Alignment and Supervised Learning with Functional Neuroimaging Data
Speaker: Alexander Lorbert
Series: Final Public Orals
Location: Engineering Quadrangle J401
Date/Time: Thursday, October 25, 2012, 10:30 a.m. - 12:00 p.m.
How do we compare two (or more) brains ?
Cortical alignment is an essential link in the processing chain for establishing neurological relationships across multiple subjects. This thesis addresses multi-subject cortical alignment using functional magnetic resonance imaging (fMRI) data. Starting from a correlation-based alignment metric, we derive hyperalignment, a previously-established method that has demonstrated significant improvement over anatomical alignment through the use of a common, synchronous stimulus. We then introduce a regularized form of hyperalignment, revealing qualitative connections with canonical correlation analysis (CCA) and further improving hyperalignment.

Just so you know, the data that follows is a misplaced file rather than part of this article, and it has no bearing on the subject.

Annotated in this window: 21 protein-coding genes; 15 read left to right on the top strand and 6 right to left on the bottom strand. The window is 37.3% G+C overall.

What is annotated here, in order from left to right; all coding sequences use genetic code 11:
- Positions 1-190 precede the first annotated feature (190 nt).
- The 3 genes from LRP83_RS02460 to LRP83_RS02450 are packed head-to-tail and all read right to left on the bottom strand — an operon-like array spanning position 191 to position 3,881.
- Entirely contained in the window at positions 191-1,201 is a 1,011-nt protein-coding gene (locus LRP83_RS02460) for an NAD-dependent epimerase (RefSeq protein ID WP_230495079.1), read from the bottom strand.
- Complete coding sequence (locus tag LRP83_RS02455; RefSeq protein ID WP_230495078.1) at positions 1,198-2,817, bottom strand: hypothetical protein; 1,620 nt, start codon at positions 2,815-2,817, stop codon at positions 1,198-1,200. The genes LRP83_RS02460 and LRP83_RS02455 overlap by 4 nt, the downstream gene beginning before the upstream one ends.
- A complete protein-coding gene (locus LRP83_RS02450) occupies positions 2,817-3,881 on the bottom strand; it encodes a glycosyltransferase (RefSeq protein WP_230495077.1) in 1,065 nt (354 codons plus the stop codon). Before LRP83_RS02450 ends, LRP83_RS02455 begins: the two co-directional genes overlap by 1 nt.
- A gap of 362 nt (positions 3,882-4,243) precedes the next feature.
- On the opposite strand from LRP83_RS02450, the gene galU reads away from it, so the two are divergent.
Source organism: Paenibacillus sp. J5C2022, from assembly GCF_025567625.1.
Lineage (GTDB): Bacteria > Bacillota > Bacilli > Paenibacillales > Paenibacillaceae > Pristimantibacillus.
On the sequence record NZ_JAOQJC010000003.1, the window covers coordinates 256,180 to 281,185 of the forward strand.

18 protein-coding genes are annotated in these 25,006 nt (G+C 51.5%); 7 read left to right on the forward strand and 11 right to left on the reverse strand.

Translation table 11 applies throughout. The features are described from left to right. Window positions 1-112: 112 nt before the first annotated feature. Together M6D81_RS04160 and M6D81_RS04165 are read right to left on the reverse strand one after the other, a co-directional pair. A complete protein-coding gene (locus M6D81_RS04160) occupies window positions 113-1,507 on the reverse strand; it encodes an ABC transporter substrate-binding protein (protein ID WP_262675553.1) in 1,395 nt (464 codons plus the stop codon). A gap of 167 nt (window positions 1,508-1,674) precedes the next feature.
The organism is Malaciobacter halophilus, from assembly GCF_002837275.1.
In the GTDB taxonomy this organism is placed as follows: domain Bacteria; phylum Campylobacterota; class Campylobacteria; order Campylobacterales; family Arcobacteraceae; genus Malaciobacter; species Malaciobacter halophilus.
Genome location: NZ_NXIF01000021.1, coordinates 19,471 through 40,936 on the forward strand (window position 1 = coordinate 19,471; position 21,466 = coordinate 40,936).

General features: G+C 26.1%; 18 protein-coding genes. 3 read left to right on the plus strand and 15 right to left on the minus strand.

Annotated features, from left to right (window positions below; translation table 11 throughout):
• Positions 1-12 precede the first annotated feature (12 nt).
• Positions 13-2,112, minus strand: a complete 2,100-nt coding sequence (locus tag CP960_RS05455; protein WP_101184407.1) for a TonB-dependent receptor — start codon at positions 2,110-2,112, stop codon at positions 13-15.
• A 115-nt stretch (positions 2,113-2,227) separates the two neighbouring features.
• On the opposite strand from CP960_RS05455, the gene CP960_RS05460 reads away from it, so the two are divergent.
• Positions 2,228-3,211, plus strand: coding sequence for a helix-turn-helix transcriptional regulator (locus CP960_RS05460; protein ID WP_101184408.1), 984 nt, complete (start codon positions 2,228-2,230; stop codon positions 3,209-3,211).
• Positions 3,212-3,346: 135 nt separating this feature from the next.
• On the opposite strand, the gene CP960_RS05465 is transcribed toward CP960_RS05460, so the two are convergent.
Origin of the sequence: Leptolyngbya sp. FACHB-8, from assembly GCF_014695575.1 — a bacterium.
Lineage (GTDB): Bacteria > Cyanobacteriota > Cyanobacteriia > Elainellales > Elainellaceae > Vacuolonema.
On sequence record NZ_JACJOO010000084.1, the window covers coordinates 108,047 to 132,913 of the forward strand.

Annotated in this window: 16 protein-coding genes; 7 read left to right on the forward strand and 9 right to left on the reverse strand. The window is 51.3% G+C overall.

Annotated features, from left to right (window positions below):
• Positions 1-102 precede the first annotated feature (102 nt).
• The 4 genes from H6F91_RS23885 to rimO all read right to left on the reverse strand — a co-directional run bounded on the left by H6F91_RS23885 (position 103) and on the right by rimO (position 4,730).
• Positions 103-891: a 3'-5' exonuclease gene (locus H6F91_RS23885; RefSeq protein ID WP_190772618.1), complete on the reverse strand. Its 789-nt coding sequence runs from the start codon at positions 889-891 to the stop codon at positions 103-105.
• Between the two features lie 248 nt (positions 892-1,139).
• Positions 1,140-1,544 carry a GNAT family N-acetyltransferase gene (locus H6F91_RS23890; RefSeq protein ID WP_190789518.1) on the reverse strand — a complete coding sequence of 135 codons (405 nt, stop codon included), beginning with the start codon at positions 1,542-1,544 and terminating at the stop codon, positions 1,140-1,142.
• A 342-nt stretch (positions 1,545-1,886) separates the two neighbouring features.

What about voxel interations ?
Extending hyperalignment beyond inter-subject correlations, we then investigate hyperalignment via intra-subject correlations, yielding a functional connectivity hyperalignment (FCH) problem. Weakened by severe identifiability issues from a lack of synchrony, FCH grossly underperforms. We show, however, that with a small injec tion of synchrony, FCH can match the performance levels of anatomical alignment.
Next, we address the scalability of hyperalignment, where we focus on an efficient means of hyperaligning the entire cortex. Reformulating the hyperalignment problem in terms of a voxel-derived feature set, which generally increases dimensionality, we form a kernelized hyperalignment procedure. Using positive definite kernels as generalized measures of similarity, kernel hyperalignment proves robust and competitive.
What can we learn from fMRI data ?
Beyond alignment, this thesis presents two supervised learning methods fit for fMRI data analysis. The first is linear regression with the Pairwise Elastic Net (PEN), a regularization term that can encode local and sparse groupings of the linear weights. We use PEN for binary classification with support vector machines (SVM) in the fMRI setting, demonstrating its ability to automatically select a sparse set of spatially-grouped voxels. The second method is VIBoost, a boosting-like algorithm emanating from variational inference. The VIBoost algorithm can generate a binary classifier along with meaningful statistics about the label noise. Such statistics are vital when there is a lack of ground truth, as in the case of fMRI data.